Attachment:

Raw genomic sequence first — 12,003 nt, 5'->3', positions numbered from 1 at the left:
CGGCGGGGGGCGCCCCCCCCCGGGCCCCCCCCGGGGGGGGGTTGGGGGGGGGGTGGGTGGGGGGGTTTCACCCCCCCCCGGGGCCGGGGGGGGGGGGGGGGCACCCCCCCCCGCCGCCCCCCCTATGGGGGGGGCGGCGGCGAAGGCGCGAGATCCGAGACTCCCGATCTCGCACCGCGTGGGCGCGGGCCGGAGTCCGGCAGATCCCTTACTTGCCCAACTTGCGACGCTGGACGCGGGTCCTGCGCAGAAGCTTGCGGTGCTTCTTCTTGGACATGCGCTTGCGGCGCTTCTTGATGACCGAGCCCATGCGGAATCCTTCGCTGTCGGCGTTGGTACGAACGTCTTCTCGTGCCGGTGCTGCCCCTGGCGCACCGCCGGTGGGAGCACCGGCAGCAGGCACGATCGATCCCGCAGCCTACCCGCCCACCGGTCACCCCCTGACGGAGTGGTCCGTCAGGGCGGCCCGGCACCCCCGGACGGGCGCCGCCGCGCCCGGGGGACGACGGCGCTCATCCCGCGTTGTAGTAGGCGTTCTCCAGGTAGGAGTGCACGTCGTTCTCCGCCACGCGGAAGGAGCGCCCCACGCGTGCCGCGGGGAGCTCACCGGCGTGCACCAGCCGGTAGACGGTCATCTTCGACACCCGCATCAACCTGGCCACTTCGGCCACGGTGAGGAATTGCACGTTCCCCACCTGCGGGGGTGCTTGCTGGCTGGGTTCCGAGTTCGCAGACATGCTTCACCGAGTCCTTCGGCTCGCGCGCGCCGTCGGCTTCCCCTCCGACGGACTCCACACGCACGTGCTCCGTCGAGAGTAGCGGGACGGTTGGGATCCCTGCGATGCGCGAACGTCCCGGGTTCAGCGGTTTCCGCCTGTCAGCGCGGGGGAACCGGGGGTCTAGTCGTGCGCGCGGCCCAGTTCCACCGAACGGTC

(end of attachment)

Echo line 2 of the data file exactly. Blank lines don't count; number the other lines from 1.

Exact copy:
CGGCGGGGGGCGCCCCCCCCCGGGCCCCCCCCGGGGGGGGGTTGGGGGGGGGGTGGGTGGGGGGGTTTCACCCCCCCCCGGGGCCGGGGGGGGGGGGGGGGCACCCCCCCCCGCCGCCCCCCCTATGGGGGGGGCGGCGGCGAAGGCGCGAGATCCGAGACTCCCGATCTCGCACCGCGTGGGCGCGGGCCGGAGTCCGGCAGATCCCTTACTTGCCCAACTTGCGACGCTGGACGCGGGTCCTGCGCAGAAGCTTGCGGTGCTTCTTCTTGGACATGCGCTTGCGGCGCTTCTTGATGACCGAGCCCATGCGGAATCCTTCGCTGTCGGCGTTGGTACGAACGTCTTCTCGTGCCGGTGCTGCCCCTGGCGCACCGCCGGTGGGAGCACCGGCAGCAGGCACGATCGATCCCGCAGCCTACCCGCCCACCGGTCACCCCCTGACGGAGTGGTCCGTCAGGGCGGCCCGGCACCCCCGGACGGGCGCCGCCGCGCCCGGGGGACGACGGCGCTCATCCCGCGTTGTAGTAGGCGTTCTCCAGGTAGGAGTGCACGTCGTTCTCCGCCACGCGGAAGGAGCGCCCCACGCGTGCCGCGGGGAGCTCACCGGCGTGCACCAGCCGGTAGACGGTCATCTTCGACACCCGCATCAACCTGGCCACTTCGGCCACGGTGAGGAATTGCACGTTCCCCACCTGCGGGGGTGCTTGCTGGCTGGGTTCCGAGTTCGCAGACATGCTTCACCGAGTCCTTCGGCTCGCGCGCGCCGTCGGCTTCCCCTCCGACGGACTCCACACGCACGTGCTCCGTCGAGAGTAGCGGGACGGTTGGGATCCCTGCGATGCGCGAACGTCCCGGGTTCAGCGGTTTCCGCCTGTCAGCGCGGGGGAACCGGGGGTCTAGTCGTGCGCGCGGCCCAGTTCCACCGAACGGTC